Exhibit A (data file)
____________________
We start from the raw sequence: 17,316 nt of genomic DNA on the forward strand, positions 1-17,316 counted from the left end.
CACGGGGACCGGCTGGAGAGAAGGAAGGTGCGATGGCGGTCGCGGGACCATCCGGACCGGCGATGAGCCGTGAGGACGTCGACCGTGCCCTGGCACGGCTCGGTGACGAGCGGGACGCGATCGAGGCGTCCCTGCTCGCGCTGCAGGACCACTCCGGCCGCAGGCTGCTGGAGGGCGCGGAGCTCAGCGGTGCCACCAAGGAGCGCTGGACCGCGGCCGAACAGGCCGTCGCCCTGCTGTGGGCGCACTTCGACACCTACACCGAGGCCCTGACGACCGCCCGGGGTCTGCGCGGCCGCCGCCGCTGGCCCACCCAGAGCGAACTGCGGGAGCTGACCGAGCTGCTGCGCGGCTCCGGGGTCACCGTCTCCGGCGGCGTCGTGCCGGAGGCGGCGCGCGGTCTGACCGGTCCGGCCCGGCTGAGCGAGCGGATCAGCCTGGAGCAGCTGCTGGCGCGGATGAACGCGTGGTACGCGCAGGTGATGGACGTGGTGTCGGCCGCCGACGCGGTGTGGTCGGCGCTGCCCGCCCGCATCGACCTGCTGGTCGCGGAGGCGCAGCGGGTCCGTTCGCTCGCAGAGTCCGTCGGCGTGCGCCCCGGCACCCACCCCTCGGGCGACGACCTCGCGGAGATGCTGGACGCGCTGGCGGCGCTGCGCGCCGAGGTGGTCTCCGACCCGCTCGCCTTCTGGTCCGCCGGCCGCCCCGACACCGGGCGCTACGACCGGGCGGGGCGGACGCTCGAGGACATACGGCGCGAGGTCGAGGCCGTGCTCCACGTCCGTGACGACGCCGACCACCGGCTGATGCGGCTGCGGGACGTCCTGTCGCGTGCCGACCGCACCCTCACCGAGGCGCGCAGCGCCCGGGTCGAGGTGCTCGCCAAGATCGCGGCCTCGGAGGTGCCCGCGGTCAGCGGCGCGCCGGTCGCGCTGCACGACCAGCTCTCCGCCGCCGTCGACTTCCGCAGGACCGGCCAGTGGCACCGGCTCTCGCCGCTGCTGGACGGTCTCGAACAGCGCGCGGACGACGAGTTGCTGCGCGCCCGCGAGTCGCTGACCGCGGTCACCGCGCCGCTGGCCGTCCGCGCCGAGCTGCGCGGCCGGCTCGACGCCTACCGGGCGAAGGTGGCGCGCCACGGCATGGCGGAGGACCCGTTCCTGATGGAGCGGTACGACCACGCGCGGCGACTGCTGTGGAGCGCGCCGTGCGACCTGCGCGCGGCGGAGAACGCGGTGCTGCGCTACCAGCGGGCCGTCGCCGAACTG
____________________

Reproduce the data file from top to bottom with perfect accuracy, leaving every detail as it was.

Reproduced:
We start from the raw sequence: 17,316 nt of genomic DNA on the forward strand, positions 1-17,316 counted from the left end.
CACGGGGACCGGCTGGAGAGAAGGAAGGTGCGATGGCGGTCGCGGGACCATCCGGACCGGCGATGAGCCGTGAGGACGTCGACCGTGCCCTGGCACGGCTCGGTGACGAGCGGGACGCGATCGAGGCGTCCCTGCTCGCGCTGCAGGACCACTCCGGCCGCAGGCTGCTGGAGGGCGCGGAGCTCAGCGGTGCCACCAAGGAGCGCTGGACCGCGGCCGAACAGGCCGTCGCCCTGCTGTGGGCGCACTTCGACACCTACACCGAGGCCCTGACGACCGCCCGGGGTCTGCGCGGCCGCCGCCGCTGGCCCACCCAGAGCGAACTGCGGGAGCTGACCGAGCTGCTGCGCGGCTCCGGGGTCACCGTCTCCGGCGGCGTCGTGCCGGAGGCGGCGCGCGGTCTGACCGGTCCGGCCCGGCTGAGCGAGCGGATCAGCCTGGAGCAGCTGCTGGCGCGGATGAACGCGTGGTACGCGCAGGTGATGGACGTGGTGTCGGCCGCCGACGCGGTGTGGTCGGCGCTGCCCGCCCGCATCGACCTGCTGGTCGCGGAGGCGCAGCGGGTCCGTTCGCTCGCAGAGTCCGTCGGCGTGCGCCCCGGCACCCACCCCTCGGGCGACGACCTCGCGGAGATGCTGGACGCGCTGGCGGCGCTGCGCGCCGAGGTGGTCTCCGACCCGCTCGCCTTCTGGTCCGCCGGCCGCCCCGACACCGGGCGCTACGACCGGGCGGGGCGGACGCTCGAGGACATACGGCGCGAGGTCGAGGCCGTGCTCCACGTCCGTGACGACGCCGACCACCGGCTGATGCGGCTGCGGGACGTCCTGTCGCGTGCCGACCGCACCCTCACCGAGGCGCGCAGCGCCCGGGTCGAGGTGCTCGCCAAGATCGCGGCCTCGGAGGTGCCCGCGGTCAGCGGCGCGCCGGTCGCGCTGCACGACCAGCTCTCCGCCGCCGTCGACTTCCGCAGGACCGGCCAGTGGCACCGGCTCTCGCCGCTGCTGGACGGTCTCGAACAGCGCGCGGACGACGAGTTGCTGCGCGCCCGCGAGTCGCTGACCGCGGTCACCGCGCCGCTGGCCGTCCGCGCCGAGCTGCGCGGCCGGCTCGACGCCTACCGGGCGAAGGTGGCGCGCCACGGCATGGCGGAGGACCCGTTCCTGATGGAGCGGTACGACCACGCGCGGCGACTGCTGTGGAGCGCGCCGTGCGACCTGCGCGCGGCGGAGAACGCGGTGCTGCGCTACCAGCGGGCCGTCGCCGAACTG